That said, free time attention is a zero-sum game, and for the most part, social networks fight really hard to grab as much as free time attention as they can.

Apart from the number of registered users, which in most cases doesn’t really tell the whole story, how often users come back to the website and how long they stay on it are probably more important and relevant factors for a social network website to look at.

That’s why Facebook and Myspace couldn’t seem to co-exist. Because for someone to put most of his free time attention on Facebook, he simply won’t have enough time to spend on MySpace.

As much traction as Google+ has gained in the past two weeks (approaching 18 million users), I think it’s important for us to understand that for it to win, someone has to lose. And yes, it is that hard to beat out Facebook in the war of free time attention.

So until Google can figure out a way to make their product compliment the Facebook experience (or vice versa), let’s not get too excited and starting calling it “the Facebook Killer”.

You Are Being Punished

If you are in digital marketing, you are being punished for something you didn’t do.

For every website with highly targeted and carefully designed advertisement, there are millions of others which are built with an one-size-fits-all template and are filled with flash ads that have absolutely nothing to do with the content.

The Web is filled with scammers, scammers who are probably way better at making people believe their lies than you are at convincing people of the truth.

It’s not your fault, but let’s face it, if you are to successfully market online, that’s one of the very first hurdles you must overcome.

Leave no doubt in your audience’s mind of your legitimacy, and work on it relentlessly. I honestly can’t think of any other way.

My Take on Groupon (Part 2)

Yesterday, I talked about why I feel that Groupon and other daily deal websites are somewhat misunderstood by the general public.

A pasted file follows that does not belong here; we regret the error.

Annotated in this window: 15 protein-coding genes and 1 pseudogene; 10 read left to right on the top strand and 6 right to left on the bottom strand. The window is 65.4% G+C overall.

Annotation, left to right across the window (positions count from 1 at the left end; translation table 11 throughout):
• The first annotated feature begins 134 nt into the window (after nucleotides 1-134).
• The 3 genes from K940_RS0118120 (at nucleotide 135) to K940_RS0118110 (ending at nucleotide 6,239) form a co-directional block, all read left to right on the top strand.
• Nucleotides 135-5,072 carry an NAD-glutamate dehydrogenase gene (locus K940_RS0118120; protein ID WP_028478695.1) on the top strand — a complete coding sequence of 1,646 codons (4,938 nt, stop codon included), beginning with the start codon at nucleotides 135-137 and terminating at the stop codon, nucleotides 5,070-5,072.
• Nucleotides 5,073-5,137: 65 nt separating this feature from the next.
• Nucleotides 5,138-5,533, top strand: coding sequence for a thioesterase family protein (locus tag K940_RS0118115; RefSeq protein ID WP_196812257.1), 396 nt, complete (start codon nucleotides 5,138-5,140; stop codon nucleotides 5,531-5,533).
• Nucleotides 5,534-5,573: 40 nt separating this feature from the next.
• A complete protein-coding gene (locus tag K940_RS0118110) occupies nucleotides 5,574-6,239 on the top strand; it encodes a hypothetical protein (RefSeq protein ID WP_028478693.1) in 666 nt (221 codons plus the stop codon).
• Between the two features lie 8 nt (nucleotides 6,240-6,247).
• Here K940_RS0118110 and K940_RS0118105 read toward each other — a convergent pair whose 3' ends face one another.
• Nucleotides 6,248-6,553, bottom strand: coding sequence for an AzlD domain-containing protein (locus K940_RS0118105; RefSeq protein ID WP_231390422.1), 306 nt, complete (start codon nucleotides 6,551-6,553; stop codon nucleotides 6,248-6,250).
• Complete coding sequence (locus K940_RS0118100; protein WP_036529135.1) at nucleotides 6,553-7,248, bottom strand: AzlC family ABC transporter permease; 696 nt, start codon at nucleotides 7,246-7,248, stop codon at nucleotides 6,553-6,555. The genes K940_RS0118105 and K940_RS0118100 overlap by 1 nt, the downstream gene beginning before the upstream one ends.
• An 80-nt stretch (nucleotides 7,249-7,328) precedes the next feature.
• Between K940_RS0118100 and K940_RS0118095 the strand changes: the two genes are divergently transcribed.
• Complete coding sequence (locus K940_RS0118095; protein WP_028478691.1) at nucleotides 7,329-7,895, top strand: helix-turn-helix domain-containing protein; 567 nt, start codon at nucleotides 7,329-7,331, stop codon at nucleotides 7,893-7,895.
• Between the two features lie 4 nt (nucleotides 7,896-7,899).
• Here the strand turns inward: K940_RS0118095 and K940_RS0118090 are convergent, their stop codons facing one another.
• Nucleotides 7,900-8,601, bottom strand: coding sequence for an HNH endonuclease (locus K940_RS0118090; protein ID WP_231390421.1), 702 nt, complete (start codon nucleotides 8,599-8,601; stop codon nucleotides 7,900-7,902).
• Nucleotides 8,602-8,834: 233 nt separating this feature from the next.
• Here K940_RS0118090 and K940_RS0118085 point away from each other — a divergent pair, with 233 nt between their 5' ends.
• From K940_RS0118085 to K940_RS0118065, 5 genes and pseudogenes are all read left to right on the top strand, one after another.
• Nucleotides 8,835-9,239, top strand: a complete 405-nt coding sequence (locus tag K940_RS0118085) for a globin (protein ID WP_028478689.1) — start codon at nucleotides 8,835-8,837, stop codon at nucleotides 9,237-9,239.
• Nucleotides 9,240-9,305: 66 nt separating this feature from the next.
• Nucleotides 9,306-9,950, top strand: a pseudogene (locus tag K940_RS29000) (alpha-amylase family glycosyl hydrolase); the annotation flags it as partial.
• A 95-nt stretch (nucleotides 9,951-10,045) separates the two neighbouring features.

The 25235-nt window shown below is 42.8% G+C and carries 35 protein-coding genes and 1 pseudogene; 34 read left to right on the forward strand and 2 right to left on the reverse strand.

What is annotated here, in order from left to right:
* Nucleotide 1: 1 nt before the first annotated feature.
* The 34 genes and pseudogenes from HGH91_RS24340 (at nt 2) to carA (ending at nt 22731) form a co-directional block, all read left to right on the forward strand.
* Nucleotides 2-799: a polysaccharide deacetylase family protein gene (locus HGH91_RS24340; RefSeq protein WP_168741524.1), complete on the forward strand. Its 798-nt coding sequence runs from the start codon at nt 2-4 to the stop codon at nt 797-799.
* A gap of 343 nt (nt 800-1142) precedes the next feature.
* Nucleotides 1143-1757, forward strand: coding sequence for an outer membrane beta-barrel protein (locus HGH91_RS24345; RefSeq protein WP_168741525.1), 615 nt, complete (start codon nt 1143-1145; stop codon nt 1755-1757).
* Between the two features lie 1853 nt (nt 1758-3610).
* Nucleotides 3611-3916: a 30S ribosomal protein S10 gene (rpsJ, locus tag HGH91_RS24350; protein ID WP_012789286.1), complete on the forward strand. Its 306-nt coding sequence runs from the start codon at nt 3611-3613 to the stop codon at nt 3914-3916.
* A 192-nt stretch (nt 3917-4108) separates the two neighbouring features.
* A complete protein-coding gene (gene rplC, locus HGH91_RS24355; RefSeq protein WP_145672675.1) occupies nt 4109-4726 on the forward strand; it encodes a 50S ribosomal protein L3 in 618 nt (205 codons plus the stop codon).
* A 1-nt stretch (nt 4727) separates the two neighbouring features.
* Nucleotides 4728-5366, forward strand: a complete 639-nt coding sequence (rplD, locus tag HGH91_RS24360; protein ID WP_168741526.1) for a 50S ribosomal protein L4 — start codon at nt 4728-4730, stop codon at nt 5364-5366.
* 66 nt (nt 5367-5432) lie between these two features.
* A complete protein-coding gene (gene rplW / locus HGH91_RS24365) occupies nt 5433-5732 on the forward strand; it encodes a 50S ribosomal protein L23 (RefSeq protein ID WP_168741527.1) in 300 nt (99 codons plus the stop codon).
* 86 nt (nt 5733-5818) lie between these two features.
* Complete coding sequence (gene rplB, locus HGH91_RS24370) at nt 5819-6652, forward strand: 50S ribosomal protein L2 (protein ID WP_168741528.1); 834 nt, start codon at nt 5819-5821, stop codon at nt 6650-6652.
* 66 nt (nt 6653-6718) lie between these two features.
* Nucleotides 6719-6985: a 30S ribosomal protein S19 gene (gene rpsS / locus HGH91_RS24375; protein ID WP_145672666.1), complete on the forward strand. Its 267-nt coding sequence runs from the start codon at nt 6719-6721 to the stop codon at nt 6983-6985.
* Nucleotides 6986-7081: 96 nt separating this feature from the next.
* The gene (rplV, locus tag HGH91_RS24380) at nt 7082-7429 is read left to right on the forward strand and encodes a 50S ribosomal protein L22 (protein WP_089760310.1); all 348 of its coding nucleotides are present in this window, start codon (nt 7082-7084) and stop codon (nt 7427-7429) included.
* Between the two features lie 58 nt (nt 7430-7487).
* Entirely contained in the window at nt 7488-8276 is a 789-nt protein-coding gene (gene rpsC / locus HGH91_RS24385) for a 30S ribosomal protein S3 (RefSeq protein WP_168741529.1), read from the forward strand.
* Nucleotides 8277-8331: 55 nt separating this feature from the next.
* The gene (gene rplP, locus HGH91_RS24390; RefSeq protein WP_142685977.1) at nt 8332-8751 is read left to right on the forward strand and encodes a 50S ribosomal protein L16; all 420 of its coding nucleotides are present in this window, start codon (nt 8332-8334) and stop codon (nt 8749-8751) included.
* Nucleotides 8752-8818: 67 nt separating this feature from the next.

Here is what I think you should consider doing during your Groupon deal:

Track and measure
You were probably shown a lot of statistics before signing up, but the reality is that your business is unique and it’s possible that none of the statistics matter.

Figure out your own way to measure the return on your investment. Excel or handwritten notes, whatever.

It’s tedious (and extra) work, but probably worth the effort considering you might end up spending thousands of dollars.

Also, find a method to track the usage of the vouchers to ensure that people don’t use their vouchers more than once.

Shift your focus
Now that you are guaranteed traffic, the focus of your business needs to change a little, and the idea here is to:

1) Transform these newly acquired leads into regular customers.
2) Sell them more products than the Groupon vouchers they have in their hands.

Differentiate the different types of Groupon customers. Understand that the majority of them are just looking to save a few bucks. In this case, focus on up-selling them.

As for those who are waiting to be impressed, impress them and make them come back again.

Train your staff
Make sure ALL of your staff are aware that there will be an increase in traffic during days which the Groupon deal is running.

Make sure they are all on the same page on how to track the vouchers and which areas they should be paying most attention to. For example: do you care more about the size of the order or the type of the products purchased?

You may not be able to figure out what to do at first, but at the very least, tell them not to panic when it gets too busy and set some emergency rules.

Communicate and learn from your mistakes.

Reward your regulars
People who have been buying from you for years, been following you on Facebook and Twitter, reading your blog passionately and been giving you honest feedback on your service, please don’t ignore them.

If you are offering 50% off with your Groupon and giving 50% of your earning to Groupon, surely you can offer a 60% (better than the Groupon deal) to your regular loyal customers.

My Take on Groupon (Part 1)

I think Groupon and the daily deal business industry is widely misunderstood.

For small businesses, if you are not careful, the deals which you believe would either rejuvenate or revive your business might end up hurting it greatly.

In my next few posts, I will share some of my thoughts on it. Hopefully, it will shed some lights on things.

First of all, you shouldn’t feel “honored” to be selected or featured. It’s a business deal; it’s a marketing campaign; it might even be treated as a loan. But it’s NOT an honor.